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Korean J Intern Med > Volume 29(4); 2014 > Article
Kim, Lee, Sim, Ryu, and Chang: Prevalence and risk factors for reflux esophagitis in patients with chronic obstructive pulmonary disease

Abstract

Background/Aims

Gastroesophageal reflux disease is one of the most common causes of chronic cough and is a potential risk factor for the exacerbation of chronic obstructive pulmonary disease (COPD). The aim of this study was to investigate the prevalence and risk factors for reflux esophagitis (RE) in COPD patients.

Methods

From our hospital database, between September 2006 and April 2010, we searched for subjects who were 40 years old or older and had undergone both postbronchodilator spirometry and esophagogastroduodenoscopy (EGD). COPD was defined as having a ratio of forced expiratory volume in 1 second to forced vital capacity < 0.7 in postbronchodilator spirometry and no abnormality causing airway obstruction, except emphysematous changes, on a chest X-ray. The diagnosis of RE was based on a mucosal break surrounding the distal esophageal sphincter through EGD.

Results

In total, 253 patients with COPD were enrolled. The prevalence of RE in COPD was 30% (76/253). Multiple logistic regression analyses revealed that age (odds ratio [OR], 0.950; 95% confidence interval [CI], 0.918 to 0.983; p = 0.003), smoking pack-years (OR, 1.015; 95% CI, 1.004 to 1.025; p = 0.006), and inhaled anticholinergics (OR, 0.516; 95% CI, 0.271 to 0.982; p = 0.044) were independently associated with RE in COPD patients.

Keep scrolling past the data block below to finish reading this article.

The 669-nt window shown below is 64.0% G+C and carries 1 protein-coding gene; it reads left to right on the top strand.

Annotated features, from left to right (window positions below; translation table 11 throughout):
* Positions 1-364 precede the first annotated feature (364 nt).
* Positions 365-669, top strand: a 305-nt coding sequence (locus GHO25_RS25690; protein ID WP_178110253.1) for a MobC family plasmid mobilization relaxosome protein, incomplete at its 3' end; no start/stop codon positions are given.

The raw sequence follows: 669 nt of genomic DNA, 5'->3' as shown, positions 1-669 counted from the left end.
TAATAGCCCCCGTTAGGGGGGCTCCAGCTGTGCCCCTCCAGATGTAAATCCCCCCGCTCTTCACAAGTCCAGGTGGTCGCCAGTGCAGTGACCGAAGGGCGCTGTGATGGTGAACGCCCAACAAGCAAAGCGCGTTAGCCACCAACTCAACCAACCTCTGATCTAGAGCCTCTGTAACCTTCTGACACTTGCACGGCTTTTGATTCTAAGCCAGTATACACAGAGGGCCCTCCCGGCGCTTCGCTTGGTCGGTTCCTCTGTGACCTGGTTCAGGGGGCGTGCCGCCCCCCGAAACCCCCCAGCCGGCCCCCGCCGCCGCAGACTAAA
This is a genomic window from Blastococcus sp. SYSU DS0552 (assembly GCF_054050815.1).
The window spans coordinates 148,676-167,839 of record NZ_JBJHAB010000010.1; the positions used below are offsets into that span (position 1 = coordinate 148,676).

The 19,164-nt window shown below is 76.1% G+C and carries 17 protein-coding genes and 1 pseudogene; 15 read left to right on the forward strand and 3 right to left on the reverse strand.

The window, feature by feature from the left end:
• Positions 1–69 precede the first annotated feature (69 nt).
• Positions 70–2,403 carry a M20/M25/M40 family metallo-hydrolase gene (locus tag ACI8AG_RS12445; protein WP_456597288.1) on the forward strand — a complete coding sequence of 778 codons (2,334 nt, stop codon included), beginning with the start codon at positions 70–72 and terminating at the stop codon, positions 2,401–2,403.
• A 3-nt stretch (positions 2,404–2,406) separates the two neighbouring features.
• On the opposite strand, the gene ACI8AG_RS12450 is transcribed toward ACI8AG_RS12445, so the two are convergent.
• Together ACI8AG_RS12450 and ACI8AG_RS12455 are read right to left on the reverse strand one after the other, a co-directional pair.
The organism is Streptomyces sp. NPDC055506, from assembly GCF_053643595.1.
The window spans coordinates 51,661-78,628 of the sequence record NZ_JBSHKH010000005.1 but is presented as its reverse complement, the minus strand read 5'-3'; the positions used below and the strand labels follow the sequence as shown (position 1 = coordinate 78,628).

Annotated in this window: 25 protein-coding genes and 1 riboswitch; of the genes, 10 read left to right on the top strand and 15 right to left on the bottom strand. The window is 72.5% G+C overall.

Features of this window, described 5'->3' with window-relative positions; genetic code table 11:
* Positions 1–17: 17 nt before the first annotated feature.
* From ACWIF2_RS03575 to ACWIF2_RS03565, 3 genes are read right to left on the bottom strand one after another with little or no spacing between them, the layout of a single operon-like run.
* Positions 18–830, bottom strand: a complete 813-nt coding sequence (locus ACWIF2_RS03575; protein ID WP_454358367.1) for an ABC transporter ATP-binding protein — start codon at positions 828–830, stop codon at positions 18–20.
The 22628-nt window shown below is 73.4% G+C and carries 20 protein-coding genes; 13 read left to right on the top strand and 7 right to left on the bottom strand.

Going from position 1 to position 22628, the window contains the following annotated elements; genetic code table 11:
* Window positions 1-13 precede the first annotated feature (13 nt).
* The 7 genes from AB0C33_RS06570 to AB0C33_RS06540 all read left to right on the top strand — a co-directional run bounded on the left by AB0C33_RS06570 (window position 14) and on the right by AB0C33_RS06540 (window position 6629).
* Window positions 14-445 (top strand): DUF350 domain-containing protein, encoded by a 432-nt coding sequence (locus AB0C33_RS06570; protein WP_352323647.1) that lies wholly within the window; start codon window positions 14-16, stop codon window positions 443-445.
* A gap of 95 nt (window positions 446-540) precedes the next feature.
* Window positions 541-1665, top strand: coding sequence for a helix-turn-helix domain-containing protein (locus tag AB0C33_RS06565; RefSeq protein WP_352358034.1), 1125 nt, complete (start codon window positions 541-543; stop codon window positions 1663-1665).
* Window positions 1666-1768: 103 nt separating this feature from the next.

Conclusions

The prevalence of RE in our COPD patients was higher than that reported previously in the Korean general population. In COPD, smoking increased the risk of RE, whereas inhaled anticholinergics may be associated with a reduced risk of RE.

INTRODUCTION

Chronic obstructive pulmonary disease (COPD) is not only a lung disease but also a systemic inflammatory disease [1]. Exacerbations of COPD are associated with a rapid decline in lung function, worsening quality of life, a substantial economic burden to society, and, eventually, increased mortality [1,2]. Preventing exacerbations remains a primary goal of management but is difficult because the cause(s) of acute exacerbations of COPD remain(s) largely unknown [1].
Gastroesophageal reflux (GER) is one of the most common causes of chronic cough [3] and has been reported more frequently in COPD patients than in those without COPD [4,5,6,7]. GER has been suggested to be a risk factor for COPD exacerbations [4,8,9,10,11]. In an animal model, micro-aspiration due to GER induced a bronchiolitis obliterans-like reaction [12]. A study in Taiwan reported that COPD was an independent factor associated with reflux esophagitis (RE) [13]. The gold standards for the diagnosis of gastroesophageal reflux disease (GERD) are esophagogastroduodenoscopy (EGD) and 24-hour esophageal pH monitoring [14]. EGD allows direct visualization of an esophageal mucosal break, which is direct evidence of RE [14]. However, because symptomatic diagnosis is simple and readily applicable in clinical practice, most studies have investigated the prevalence of GER in COPD patients using questionnaires [4,6,8,9,10,11]. Some have used 24-hour pH monitoring [7,15].
In Korea, diseases of the upper gastrointestinal (UGI) tract are more common than in Western countries, possibly due to the relatively spicy and salty food, and the incidence of stomach cancer has been the highest among all types of cancer. Thus, under a health screening program of the Korean National Health Insurance System, all people can receive EGD or a UGI series every 2 years from the age of 40 [16].
The aim of this study was to investigate the prevalence and risk factors for RE in COPD patients.

METHODS

Study subjects and design

We collected data retrospectively from patients with COPD, aged 40 and older, who had undergone both postbronchodilator spirometry and EGD at Ewha Womans University Mokdong Hospital between September 2006 and April 2010. The Institutional Review Board of Ewha Womans University Mokdong Hospital approved the analysis of the data.